Imagine Google can summon 5.4 TH/s of power. The current hashrate is .6 TH/s. For the sake of simplicity let's say difficulty adjusts every 2000 blocks.

Blocks 1-10000: Business as usual; network ends at .6 TH/s.
Block 10001: Difficulty resets. Google turns on their network; starts hashing.
Blocks 10001-12000: Google finds these blocks approximately 10 times faster than they should, or, approximately one per minute.
Block 12001: Difficulty spikes to approximately 10 times the last difficulty. Google shuts off their network; hashrates are now .6 TH/s again.
Block 12001-14000: The network finds these blocks approximately 10 times slower than they should; or, approximately, one block per hour. Instead of taking two weeks, the next difficulty reset takes five months.

Except that can't work.  As I mentioned earlier, there is a difficulty adjustment parameter rule that prohibits the difficulty from adjusting up or down by more than a factor of four.  So the max that can be expected is that the Google can do is move the difficulty by that factor of four, which may or may not actually be worthwhile, but if the attack cannot be repeated in consecutive cycles (maybe, but I would say that it would be very unlikely to work out that way) then it's probably not a worthwhile means of manipulation for profit motives alone.  What kind of harm to the system itself could such an attack cause?

If someone had access to 100 tera hashes per second... they could user 10 for the first 2016 blocks, 25 for the next, 50 for the next, and 100 for the next 2016 blocks... and then leave... placing us in a predicament that takes more than a few hours to allow a transaction through the network...
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April 06, 2011, 12:44:28 PM
 #30

Imagine Google can summon 5.4 TH/s of power. The current hashrate is .6 TH/s. For the sake of simplicity let's say difficulty adjusts every 2000 blocks.

Blocks 1-10000: Business as usual; network ends at .6 TH/s.
Block 10001: Difficulty resets. Google turns on their network; starts hashing.
Blocks 10001-12000: Google finds these blocks approximately 10 times faster than they should, or, approximately one per minute.
Block 12001: Difficulty spikes to approximately 10 times the last difficulty. Google shuts off their network; hashrates are now .6 TH/s again.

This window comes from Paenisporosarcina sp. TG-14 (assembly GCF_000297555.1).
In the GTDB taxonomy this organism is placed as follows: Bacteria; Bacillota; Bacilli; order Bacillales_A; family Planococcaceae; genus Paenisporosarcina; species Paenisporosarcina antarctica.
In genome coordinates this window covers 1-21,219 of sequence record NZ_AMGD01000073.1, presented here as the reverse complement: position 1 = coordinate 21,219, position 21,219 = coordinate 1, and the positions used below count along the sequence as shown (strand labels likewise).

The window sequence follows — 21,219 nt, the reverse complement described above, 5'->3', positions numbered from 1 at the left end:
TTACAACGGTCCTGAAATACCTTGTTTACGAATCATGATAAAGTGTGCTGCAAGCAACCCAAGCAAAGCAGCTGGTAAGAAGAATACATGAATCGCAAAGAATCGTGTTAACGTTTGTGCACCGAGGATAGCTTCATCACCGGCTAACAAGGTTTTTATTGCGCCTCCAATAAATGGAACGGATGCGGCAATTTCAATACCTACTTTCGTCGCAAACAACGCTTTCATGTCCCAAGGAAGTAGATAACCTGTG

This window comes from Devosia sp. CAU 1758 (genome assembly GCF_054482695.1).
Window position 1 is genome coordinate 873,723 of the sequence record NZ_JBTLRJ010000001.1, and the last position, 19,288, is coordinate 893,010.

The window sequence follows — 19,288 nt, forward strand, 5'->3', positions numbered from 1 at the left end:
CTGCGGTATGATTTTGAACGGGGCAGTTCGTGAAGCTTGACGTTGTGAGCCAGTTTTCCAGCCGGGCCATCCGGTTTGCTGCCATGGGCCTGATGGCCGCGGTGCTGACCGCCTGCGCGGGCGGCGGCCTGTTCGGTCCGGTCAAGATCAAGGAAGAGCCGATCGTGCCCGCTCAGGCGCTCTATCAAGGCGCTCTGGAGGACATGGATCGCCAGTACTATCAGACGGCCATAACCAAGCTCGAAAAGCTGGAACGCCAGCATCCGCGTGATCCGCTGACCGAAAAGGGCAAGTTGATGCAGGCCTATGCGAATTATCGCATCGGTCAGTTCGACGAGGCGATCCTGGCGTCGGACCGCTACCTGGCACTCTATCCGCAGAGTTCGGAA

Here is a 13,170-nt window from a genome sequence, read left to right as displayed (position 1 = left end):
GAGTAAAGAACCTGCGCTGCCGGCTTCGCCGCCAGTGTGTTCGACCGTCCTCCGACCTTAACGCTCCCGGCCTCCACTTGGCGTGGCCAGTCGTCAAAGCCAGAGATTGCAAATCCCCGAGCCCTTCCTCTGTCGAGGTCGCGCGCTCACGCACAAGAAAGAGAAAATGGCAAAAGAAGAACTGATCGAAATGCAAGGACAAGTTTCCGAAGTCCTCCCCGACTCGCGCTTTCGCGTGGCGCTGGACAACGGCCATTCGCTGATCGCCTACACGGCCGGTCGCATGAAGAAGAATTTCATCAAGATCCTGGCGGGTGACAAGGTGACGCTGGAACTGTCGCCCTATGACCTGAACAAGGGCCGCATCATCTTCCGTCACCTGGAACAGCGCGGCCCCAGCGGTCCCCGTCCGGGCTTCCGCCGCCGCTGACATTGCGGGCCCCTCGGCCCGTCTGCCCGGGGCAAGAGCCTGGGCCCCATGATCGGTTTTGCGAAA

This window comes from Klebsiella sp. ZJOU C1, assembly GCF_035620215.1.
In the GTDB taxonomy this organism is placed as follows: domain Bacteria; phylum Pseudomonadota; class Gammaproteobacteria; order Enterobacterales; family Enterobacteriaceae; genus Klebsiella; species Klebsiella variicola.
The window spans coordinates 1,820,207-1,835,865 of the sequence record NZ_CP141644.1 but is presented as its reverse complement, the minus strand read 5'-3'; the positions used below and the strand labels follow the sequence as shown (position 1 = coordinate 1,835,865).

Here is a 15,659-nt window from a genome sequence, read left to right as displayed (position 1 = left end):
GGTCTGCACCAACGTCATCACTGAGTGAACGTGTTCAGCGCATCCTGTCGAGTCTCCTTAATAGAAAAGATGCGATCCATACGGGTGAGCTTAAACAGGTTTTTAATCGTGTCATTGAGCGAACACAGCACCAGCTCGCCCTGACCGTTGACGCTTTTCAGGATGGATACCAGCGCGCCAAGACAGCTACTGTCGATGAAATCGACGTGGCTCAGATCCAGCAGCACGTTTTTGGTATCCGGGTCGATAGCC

Block 12001-14000: The network finds these blocks approximately 10 times slower than they should; or, approximately, one block per hour. Instead of taking two weeks, the next difficulty reset takes five months.

Except that can't work.  As I mentioned earlier, there is a difficulty adjustment parameter rule that prohibits the difficulty from adjusting up or down by more than a factor of four.  So the max that can be expected is that the Google can do is move the difficulty by that factor of four, which may or may not actually be worthwhile, but if the attack cannot be repeated in consecutive cycles (maybe, but I would say that it would be very unlikely to work out that way) then it's probably not a worthwhile means of manipulation for profit motives alone.  What kind of harm to the system itself could such an attack cause?

If someone had access to 100 tera hashes per second... they could user 10 for the first 2016 blocks, 25 for the next, 50 for the next, and 100 for the next 2016 blocks... and then leave... placing us in a predicament that takes more than a few hours to allow a transaction through the network...

Seems like it's a big part of it is motivation and the goal. It's going to be a lot easier to damage bitcoin than rip it off. Just like it's easier to break the windows on a bank than it is to rob it.
With the expensive of damaging it though I don't see anyone out side of governments or maybe a competing currency if google started one that would go to that effort.
Obviously if it were super villain that just did evil things you could explain it but I doubt anyone with that power just throws it around.

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April 06, 2011, 01:41:50 PM
 #31

Imagine Google can summon 5.4 TH/s of power. The current hashrate is .6 TH/s. For the sake of simplicity let's say difficulty adjusts every 2000 blocks.